An Te Liu
is Associate Professor at the Daniels Faculty of Architecture, Landscape, and Design at the University of Toronto. He holds an Honors BA in Art History and Renaissance Studies from the University of Toronto and a Master of Architecture from the Southern California Institute of Architecture (SCI-Arc) in Los Angeles. His installations and sculptures explore issues of function, dysfunction and cultural coding in our built and hypothesized environments. Liu’s work has been exhibited nationally and internationally at venues including the Venice Architecture Biennale, The Louisiana Museum of Modern Art in Denmark, The Witte de With Center for Contemporary Art in Rotterdam, the Seoul Museum of Art, the CCA in Montreal, and the San Francisco Museum of Modern Art. His work is included in the permanent collections of the Art Gallery of Ontario, the San Francisco Museum of Modern Art and The Art Institute of Chicago. Among his numerous grants and awards are the International Artist Residency in Berlin awarded by the Canada Council for the Arts and the Emerging Voices award from the Architectural League of New York. The monographic catalog, An Te Liu : Matter, was published by the Künstlerhaus Bethanien, Berlin in 2009.
Michael Moxam OAA, MAA, FRAIC, LEED® AP, Assoc. AIA | Born in Montreal, Quebec, Michael studied at the University of Manitoba where he earned a Masters Degree in Architecture and the 1982 American Institute of Architects School Medal and Certificate for Excellence in the Study of Architecture. As Design Principal of Stantec Architecture, Michael is committed to excellence in all aspects of the design process. His work in the design and development of complex project types can be characterized by a commitment to design excellence, an emphasis on developing a collaborative design process and a desire to redefine the “type”.
Michael is a registered architect with the Ontario Association of Architects and Manitoba Association of Architects, he is a Fellow of the Royal Architectural Institute of Canada, an International Associate of the American Institute of Architects and is a LEED® Accredited Professional.
has been paying attention to minutiae since growing up on the expansive planar landscape around Winnipeg. Chris graduated from the University of Waterloo School of Architecture in 1988 (along with his partners Lisa Rapoport and Mary Tremain), and worked with Ferguson Ferguson Architects prior to setting up PLANT. Chris also pursued a parallel course for four years to work with Bruce Mau Design exploring type, book, exhibition, and identity design. Chris has taught and lectured at the Universities of Toronto, Waterloo, and Manitoba, and was Driehaus Visiting Lecturer at the Illinois Institute of Technology in Chicago. PLANT’s notable projects include Sweet Farm; The Dublin Grounds of Remembrance in Ohio; Foote’s Pond Wood in Morristown, NJ; the Nathan Phillips Square Revitalization; and the new Canadian Firefighters Memorial in Ottawa (in collaboration with Doug Coupland).
Brigitte Shim OAA, FRAIC, Hon FAIA | Brigitte Shim along with her partner Howard Sutcliffe formed the design practice Shim-Sutcliffe Architects reflecting their shared interest and passion for the integration of architecture, landscape and furniture. Shim-Sutcliffe has been honored with eleven Governor General’s Medals and Awards in Architecture for built work. Their projects small and large engage directly with light, water and the Canadian landscape. Brigitte Shim is also an Associate Professor at the John H. Daniels Faculty of Architecture, Landscape and Design at the University of Toronto. She has been a visiting professor at Yale University, the Ecole Polytechnique Federale de Lausanne and Harvard University. Brigitte Shim is currently serving on the Board of Build Toronto, Waterfront Toronto’s Design Review Committee, and the University of Toronto’s Design Review Committee and on the editorial board of Praxis - Journal of Building and Writing. She served on the 2007 Aga Khan Architecture Award Master Jury. She was a member of the National Capital Commission Architectural Advisory Board for over a decade and has also served as a board member for Mooreland’s Community Services - a local Toronto based non-profit charity helping inner city children and youth affected by poverty since 1917.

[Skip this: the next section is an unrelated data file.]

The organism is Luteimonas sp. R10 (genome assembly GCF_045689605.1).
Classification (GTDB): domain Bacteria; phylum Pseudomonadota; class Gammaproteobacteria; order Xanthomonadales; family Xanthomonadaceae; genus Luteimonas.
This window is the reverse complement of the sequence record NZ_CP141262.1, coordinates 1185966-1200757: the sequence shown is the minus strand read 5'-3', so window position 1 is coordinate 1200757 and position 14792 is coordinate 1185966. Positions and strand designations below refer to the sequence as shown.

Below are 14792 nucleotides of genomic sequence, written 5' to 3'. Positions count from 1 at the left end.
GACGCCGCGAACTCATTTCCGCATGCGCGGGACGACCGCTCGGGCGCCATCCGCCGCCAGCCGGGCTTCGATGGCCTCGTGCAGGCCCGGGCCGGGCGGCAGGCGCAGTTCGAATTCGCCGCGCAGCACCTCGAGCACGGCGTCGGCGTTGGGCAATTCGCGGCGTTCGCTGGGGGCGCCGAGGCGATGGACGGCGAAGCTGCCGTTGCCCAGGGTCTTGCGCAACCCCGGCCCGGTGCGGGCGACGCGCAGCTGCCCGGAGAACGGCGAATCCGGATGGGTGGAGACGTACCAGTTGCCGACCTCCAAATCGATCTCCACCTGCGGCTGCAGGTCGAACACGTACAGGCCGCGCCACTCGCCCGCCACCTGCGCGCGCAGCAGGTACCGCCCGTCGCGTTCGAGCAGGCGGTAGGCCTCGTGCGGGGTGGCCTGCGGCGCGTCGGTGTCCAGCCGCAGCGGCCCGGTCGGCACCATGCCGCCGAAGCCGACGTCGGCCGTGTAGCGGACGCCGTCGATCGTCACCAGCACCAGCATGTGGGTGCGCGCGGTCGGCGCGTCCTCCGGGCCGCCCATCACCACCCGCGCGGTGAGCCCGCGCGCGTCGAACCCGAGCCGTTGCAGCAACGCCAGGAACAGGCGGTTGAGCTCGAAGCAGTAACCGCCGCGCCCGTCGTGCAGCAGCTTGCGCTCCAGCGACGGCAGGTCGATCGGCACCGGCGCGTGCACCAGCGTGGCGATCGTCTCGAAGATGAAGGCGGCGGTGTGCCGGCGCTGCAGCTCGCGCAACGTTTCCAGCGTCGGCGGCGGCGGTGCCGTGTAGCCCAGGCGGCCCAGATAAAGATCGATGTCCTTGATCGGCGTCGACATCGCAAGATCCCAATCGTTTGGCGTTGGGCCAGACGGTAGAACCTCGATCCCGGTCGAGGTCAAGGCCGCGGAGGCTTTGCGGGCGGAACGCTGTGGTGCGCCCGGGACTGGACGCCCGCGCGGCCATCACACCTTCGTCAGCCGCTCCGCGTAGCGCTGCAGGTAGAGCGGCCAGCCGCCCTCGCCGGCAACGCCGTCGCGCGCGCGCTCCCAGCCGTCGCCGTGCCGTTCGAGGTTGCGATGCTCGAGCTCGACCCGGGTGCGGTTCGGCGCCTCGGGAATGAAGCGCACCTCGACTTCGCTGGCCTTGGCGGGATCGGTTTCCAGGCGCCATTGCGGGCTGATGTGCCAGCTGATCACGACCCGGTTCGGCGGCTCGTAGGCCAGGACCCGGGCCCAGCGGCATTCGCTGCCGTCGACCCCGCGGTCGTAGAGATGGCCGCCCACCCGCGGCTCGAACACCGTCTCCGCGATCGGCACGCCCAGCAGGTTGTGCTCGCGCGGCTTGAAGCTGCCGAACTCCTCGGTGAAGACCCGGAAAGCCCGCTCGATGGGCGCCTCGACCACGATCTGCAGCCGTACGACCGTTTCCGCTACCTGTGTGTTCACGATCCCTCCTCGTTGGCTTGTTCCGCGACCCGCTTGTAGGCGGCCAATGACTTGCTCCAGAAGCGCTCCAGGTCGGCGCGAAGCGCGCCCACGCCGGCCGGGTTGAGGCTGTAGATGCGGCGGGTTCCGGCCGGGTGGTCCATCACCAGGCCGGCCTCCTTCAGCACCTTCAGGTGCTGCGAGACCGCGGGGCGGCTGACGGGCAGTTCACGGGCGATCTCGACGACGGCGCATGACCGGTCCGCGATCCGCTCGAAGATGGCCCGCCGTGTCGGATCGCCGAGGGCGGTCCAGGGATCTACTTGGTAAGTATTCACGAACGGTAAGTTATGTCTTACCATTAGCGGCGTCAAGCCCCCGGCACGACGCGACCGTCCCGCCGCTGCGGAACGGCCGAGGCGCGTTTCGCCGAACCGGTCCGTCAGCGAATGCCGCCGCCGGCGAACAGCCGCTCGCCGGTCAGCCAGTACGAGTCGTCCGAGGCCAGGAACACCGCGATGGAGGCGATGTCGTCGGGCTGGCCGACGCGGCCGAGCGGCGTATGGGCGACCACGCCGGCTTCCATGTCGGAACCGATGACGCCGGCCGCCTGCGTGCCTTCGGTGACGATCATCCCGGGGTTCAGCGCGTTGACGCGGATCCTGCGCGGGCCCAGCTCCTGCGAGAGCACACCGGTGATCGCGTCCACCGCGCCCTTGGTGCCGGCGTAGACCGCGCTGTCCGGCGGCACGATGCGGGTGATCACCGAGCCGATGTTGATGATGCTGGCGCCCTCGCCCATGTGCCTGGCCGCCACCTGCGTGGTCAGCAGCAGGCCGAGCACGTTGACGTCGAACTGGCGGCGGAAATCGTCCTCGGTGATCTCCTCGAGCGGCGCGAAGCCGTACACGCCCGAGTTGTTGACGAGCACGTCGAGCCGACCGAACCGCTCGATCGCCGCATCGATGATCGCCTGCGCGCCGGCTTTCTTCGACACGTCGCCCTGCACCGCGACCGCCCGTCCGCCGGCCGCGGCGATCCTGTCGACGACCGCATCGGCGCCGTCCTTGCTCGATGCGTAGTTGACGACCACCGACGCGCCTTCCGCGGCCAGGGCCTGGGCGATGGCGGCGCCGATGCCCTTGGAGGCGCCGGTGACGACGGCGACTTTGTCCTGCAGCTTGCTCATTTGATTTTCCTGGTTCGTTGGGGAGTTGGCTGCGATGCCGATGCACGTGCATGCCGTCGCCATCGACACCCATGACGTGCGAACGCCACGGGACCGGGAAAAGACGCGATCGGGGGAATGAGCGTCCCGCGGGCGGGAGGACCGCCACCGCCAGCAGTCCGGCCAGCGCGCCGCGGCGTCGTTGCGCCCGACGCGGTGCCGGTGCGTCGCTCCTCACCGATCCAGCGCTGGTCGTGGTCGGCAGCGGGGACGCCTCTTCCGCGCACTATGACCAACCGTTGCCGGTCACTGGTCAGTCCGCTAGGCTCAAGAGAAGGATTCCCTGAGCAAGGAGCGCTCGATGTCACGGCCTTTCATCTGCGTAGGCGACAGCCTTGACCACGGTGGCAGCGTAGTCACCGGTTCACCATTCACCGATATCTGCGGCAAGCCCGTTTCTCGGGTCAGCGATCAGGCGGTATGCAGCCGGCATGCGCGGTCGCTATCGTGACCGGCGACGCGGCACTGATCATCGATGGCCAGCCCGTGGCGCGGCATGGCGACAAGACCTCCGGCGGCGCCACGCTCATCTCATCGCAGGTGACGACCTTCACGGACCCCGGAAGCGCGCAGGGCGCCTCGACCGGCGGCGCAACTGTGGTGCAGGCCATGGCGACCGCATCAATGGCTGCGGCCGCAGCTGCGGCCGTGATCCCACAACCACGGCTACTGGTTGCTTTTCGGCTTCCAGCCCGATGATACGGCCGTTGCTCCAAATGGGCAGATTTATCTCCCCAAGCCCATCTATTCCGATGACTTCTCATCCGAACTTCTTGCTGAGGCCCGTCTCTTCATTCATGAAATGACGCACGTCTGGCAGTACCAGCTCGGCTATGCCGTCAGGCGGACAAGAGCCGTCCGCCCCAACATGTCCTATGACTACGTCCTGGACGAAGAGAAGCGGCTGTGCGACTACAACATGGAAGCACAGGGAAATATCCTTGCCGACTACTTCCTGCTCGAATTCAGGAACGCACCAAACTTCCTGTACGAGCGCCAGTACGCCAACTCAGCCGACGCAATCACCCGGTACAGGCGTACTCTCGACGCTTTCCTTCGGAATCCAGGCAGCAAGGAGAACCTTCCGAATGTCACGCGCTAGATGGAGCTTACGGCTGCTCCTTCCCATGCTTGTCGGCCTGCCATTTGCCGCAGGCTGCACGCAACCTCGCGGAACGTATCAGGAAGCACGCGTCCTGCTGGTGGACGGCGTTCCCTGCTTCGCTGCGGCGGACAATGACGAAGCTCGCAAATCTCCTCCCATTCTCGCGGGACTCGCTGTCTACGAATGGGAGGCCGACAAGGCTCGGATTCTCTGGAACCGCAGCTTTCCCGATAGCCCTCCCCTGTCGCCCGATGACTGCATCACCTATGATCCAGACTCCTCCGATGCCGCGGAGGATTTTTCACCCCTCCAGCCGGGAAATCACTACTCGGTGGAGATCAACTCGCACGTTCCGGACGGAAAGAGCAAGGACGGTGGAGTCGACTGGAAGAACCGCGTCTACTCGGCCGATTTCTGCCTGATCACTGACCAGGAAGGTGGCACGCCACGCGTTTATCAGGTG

MA | is an award-winning architecture critic for The Globe and Mail. She is the author of UP NORTH: Where Canada’’s Architecture Meets the Land, a major book on the significance of modern Canadian architecture and its deep connection to the Canadian landscape, and various essays, such as those appearing in Trash and AIR (MIT Press). Lisa frequently participates on design juries and as a guest speaker lecturing on revitalized cities and architecture of resistance. Lisa is a board member on the Fort York Foundation, helping to raise funds to build the Visitor Centre designed by Patkau Architects with Kearns Mancini Architects. Since 2006, she has led a letter writing exchange between children from Thorncliffe neighbourhood, where Canada’s largest concentration of Muslims live, and young students in Toronto’s Beaches. From 1998 to 2005, Lisa taught as an adjunct professor at the University of Toronto’s Faculty of Architecture, Landscape, and Design, including her graduate seminar on Post-Crisis Scenarios launched immediately after 9-11. She holds an M.A. in Urban Design Studies from the University of Toronto. Before that, Lisa studied international relations at the Institut d’Etudes Politiques, Paris. Her honours degree in journalism and French was completed at Carleton University, Ottawa.
Michael Jemtrud Associate Professor, School of Architecture, McGill University and Founding Director, Facility of Architectural Research in Media and Mediation | Michael Jemtrud is an Associate Professor and former Director of the School of Architecture, McGill University (Montréal). He is founding Director of the Facility for Architectural Research in Media and Mediation (FARMM). His research and teaching encompasses the critical use and development of technologies in architectural design and pedagogy with an emphasis on design methodology and philosophy of technology.